The move comes a few days after the administration responded to several petitions calling for states to secede from the union in the wake of President Obama’s reelection. Those petitions came from every state in the union but only nine crossed the former threshold of 25,000 signatures and only one, from Texas, crossed the new 100,000 signature threshold.
Officials raised the response threshold from 5,000 signatures to 25,000 signatures in October 2011 after the site proved more popular than expected during its first month online. White House Digital Strategy Director Macon Phillips cited a similar signature spike in November 2012, to justify the current threshold increase in a Tuesday blog post.
Phillips described both threshold increases as a “good problem to have,” noting that more than 60 percent of the petitions that crossed the response threshold in 2012 did so in the final two months of the year. During those two months about 73,000 new petitions were created and 2.4 million new users registered with We the People, he said.
“Turns out that ‘good problem’ is only getting better,” he said, “so we're making another adjustment to ensure we’re able to continue to give the most popular ideas the time they deserve.”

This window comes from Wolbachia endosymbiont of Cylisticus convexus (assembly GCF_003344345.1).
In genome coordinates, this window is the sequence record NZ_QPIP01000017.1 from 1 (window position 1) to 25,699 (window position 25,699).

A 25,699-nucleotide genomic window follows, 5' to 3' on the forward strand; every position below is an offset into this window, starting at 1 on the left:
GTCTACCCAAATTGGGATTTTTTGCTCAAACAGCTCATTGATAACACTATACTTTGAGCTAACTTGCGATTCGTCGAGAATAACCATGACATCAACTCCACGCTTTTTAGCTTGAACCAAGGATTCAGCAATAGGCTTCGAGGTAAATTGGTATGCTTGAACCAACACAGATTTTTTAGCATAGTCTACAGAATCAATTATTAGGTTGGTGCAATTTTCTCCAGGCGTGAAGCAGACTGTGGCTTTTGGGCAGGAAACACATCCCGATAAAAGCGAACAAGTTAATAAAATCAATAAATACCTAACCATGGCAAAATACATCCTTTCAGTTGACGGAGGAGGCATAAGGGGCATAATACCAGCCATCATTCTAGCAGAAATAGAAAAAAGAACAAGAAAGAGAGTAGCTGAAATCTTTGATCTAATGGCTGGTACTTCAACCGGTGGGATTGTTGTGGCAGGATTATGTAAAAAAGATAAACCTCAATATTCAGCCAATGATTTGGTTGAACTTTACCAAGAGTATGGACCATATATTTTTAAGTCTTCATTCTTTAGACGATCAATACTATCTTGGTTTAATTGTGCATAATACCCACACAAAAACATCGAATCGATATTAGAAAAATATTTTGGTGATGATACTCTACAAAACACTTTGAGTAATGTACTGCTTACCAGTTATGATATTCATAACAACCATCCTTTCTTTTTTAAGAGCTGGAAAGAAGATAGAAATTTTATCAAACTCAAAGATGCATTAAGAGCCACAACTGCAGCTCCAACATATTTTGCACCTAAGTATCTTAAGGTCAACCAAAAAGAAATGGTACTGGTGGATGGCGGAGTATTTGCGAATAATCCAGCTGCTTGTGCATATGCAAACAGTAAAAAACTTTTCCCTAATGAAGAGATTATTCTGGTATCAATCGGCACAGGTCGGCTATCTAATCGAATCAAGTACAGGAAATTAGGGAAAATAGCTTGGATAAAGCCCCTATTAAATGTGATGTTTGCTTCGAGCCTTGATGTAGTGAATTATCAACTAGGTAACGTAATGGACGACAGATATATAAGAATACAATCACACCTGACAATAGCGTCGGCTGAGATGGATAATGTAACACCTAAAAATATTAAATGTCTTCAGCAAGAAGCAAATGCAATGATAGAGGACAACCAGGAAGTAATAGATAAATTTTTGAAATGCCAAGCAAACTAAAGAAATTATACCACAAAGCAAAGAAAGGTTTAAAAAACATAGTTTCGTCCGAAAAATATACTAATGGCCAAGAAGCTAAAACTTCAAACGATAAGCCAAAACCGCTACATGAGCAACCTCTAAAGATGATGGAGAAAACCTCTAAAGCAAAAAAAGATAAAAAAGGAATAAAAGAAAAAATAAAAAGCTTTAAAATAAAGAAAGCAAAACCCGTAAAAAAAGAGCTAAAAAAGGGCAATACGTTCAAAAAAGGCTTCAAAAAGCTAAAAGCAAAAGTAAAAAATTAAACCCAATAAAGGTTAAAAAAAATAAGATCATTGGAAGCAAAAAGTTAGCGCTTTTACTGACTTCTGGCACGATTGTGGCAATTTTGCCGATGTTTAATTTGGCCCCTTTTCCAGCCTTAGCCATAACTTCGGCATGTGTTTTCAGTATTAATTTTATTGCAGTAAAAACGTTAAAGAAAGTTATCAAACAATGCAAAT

The new threshold does not apply to petitions that were already filed before the announcement, he said. The administration has responded to 162 petitions since We the People was launched, he said.
The recent spike in petition responses seems to have been spurred by renewed interest in the site following the secession petitions and a separate cluster of petitions following the December shooting of 26 people at Sandy Hook Elementary School in Newtown, Conn.
At least five petitions have received more than 100,000 signatures so far:
- Sought stricter gun control laws following the Sandy Hook shooting
- Sought a presidential order defining the Westboro Baptist Church, which planned to protest the funerals of Sandy Hook victims, as a hate group
- Sought permission for Texas to secede from the union
- Asked the administration to officially refer to the body of water between South Korea and Japan as the Sea of Japan rather than the East Sea
- Asked the administration focus on improving human rights in Vietnam rather than expanding trade